In any event, for our purposes, at the time of Reed's appeal in March 1997 there existed three published opinions from the Court of Appeals, in addition to Tedlock, that specifically addressed “episode of criminal conduct” within the meaning of Indiana Code section 35-50-1-2(b). See Reynolds v. State, 657 N.E.2d 438, 441 (Ind.Ct.App.1995) (finding multiple episodes for three counts of burglary where defendant burglarized three different homes during the course of a day); Trei v. State, 658 N.E.2d 131, 133 (Ind.Ct.App.1995) (finding a single episode for one count of sexual misconduct with a minor and two counts of criminal confinement where offenses committed “during a short period of time at one location, were integral parts of one continuous criminal design and plan, [and] were motivated by the same criminal intent”); Lockhart v. State, 671 N.E.2d 893, 904 (Ind.Ct.App.1996) (finding multiple episodes for four counts of child molesting where offenses committed against the victim on various occasions over a three month period). Although each of the foregoing cases cited Tedlock in part for the proposition that a complete account of one charge cannot be related without referring to details of the other charge, the facts of each case showed that the timing of the offenses dictated whether the offenses were or were not single episodes of criminal conduct.
In this case, Reed's attempted murder convictions arise from gunshots fired in the direction of two police officers that were chasing Reed in separate police cars. More specifically, the record shows that about two minutes after the pursuit began Reed stopped his car, opened the door, and fired a gunshot in the direction of Officers Roach and Beachum, whose cars were stopped within yards of each other. App. at 68; Tr. at 205-08. Reed began driving away, but a few seconds later he slowed down and fired two additional shots in the direction of Officer Beachum. Id. The record also shows that the time lapse between the first and last shots fired was approximately five seconds. Id. It was on the basis of these gunshots that Reed was charged with two counts of attempted murder. And although not precisely “simultaneous” or “contemporaneous,” see Smith, 770 N.E.2d at 294, the two offenses were nonetheless “closely connected in time, place, and circumstance.” I.C. § 35-50-1-2(b). They were thus a single episode of criminal conduct within the meaning of the statute. Appellate counsel's failure to raise this claim certainly prejudiced Reed because there is a reasonable probability that but for counsel's error the result of the appeal would have been different. Stated somewhat differently, based upon the state of the law at the time of Reed's direct appeal, the sentencing claim appellate counsel failed to raise was clearly more likely to result in reversal.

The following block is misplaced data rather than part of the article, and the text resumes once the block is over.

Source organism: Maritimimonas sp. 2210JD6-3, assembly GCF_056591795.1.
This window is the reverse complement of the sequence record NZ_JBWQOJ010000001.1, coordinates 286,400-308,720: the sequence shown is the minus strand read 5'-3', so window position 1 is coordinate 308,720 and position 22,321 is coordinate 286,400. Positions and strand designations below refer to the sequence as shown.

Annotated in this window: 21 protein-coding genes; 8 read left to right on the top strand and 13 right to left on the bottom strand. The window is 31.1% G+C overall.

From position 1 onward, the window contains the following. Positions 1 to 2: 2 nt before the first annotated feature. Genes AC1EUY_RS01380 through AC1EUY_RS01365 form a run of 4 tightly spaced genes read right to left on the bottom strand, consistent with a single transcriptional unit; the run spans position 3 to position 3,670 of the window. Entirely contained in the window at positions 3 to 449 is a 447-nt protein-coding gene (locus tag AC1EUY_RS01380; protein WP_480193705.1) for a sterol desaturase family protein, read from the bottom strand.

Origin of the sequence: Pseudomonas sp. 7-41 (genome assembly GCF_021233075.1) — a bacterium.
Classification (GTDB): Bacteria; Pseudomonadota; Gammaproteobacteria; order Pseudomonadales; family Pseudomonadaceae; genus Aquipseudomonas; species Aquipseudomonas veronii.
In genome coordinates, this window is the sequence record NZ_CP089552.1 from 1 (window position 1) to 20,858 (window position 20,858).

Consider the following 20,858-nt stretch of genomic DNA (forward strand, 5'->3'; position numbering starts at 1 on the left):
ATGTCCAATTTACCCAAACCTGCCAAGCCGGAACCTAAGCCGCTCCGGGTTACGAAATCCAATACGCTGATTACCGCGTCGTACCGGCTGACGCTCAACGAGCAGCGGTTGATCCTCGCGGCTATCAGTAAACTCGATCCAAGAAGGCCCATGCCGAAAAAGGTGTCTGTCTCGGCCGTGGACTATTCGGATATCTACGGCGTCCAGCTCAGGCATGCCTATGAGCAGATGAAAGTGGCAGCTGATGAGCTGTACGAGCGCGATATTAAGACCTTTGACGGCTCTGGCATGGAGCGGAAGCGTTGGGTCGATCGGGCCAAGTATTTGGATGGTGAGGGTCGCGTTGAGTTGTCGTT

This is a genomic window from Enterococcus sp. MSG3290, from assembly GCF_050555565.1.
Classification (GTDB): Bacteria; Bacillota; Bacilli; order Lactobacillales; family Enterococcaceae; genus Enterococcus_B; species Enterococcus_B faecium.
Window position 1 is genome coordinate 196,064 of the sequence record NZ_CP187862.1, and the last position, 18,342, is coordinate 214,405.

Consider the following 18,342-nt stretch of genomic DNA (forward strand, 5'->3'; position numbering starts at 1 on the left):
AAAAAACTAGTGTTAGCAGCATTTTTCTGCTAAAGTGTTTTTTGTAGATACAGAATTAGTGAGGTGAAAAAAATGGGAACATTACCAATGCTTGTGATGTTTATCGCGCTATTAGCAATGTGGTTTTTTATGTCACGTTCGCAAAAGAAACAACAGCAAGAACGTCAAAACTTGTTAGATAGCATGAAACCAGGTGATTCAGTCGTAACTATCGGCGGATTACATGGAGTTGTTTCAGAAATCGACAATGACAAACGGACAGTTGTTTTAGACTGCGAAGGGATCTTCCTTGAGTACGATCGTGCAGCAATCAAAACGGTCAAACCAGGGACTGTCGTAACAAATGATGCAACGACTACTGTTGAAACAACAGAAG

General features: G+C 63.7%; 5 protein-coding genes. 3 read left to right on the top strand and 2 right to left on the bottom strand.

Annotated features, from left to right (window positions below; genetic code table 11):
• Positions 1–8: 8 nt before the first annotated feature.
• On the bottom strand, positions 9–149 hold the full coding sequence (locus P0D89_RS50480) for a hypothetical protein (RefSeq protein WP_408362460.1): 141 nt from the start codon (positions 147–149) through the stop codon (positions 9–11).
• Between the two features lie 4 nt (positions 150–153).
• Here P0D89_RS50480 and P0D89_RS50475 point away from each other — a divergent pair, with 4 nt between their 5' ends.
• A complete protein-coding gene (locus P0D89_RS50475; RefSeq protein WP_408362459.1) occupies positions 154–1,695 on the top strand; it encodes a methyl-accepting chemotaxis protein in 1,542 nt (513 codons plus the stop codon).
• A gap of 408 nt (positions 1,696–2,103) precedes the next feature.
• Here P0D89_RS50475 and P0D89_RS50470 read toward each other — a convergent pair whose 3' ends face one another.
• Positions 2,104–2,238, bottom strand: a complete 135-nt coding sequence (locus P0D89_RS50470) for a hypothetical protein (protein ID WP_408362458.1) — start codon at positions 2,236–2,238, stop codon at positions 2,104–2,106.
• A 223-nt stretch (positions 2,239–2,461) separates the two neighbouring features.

We conclude that appellate counsel rendered ineffective assistance and therefore reverse the judgment of the post-conviction court declaring otherwise. This cause is remanded to the post-conviction court with instructions to enter a new sentencing order imposing a sentence not inconsistent with this opinion.
1. The statute provides in relevant part:[T]he court shall determine whether terms of imprisonment shall be served concurrently or consecutively․ However, except for crimes of violence, the total of the consecutive terms of imprisonment, exclusive of terms of imprisonment under IC 35-50-2-8 and IC 35-50-2-10 [relating to habitual offender offenses], to which the defendant is sentenced for felony convictions arising out of an episode of criminal conduct shall not exceed the presumptive sentence for a felony which is one (1) class of felony higher than the most serious of the felonies for which the person has been convicted.Ind.Code § 35-50-1-2(c) (1995 Supp.). Attempted murder is a Class A felony. I.C. § 35-41-5-1. The next higher class of felony is murder, which, in November 1995, carried a presumptive sentence of fifty-five years. I.C. § 35-50-2-3(a) (1995 Supp.).
2. The statute was amended, however, in 2001 to include attempted murder as a “crime of violence.” See I.C. § 35-50-1-2.
3. Indiana Code section 35-50-1-2(a) (1995 Supp.) was first construed in Jackson v. State, 698 N.E.2d 809 (Ind.Ct.App.1998), trans. denied. In that case the court determined that attempted murder was a crime of violence within the meaning of the statute. The court reasoned that although attempted murder was not specifically listed, aggravated battery, which is a lesser included offense of attempted murder, was listed. And as “charged” the defendant committed the offense of aggravated battery. Id. at 813. Even if Jackson had been the prevailing authority at the time of Reed's trial and appeal, it would have been clearly distinguishable from the facts here. In this case the charging information contains none of the essential elements necessary to convict Reed of battery.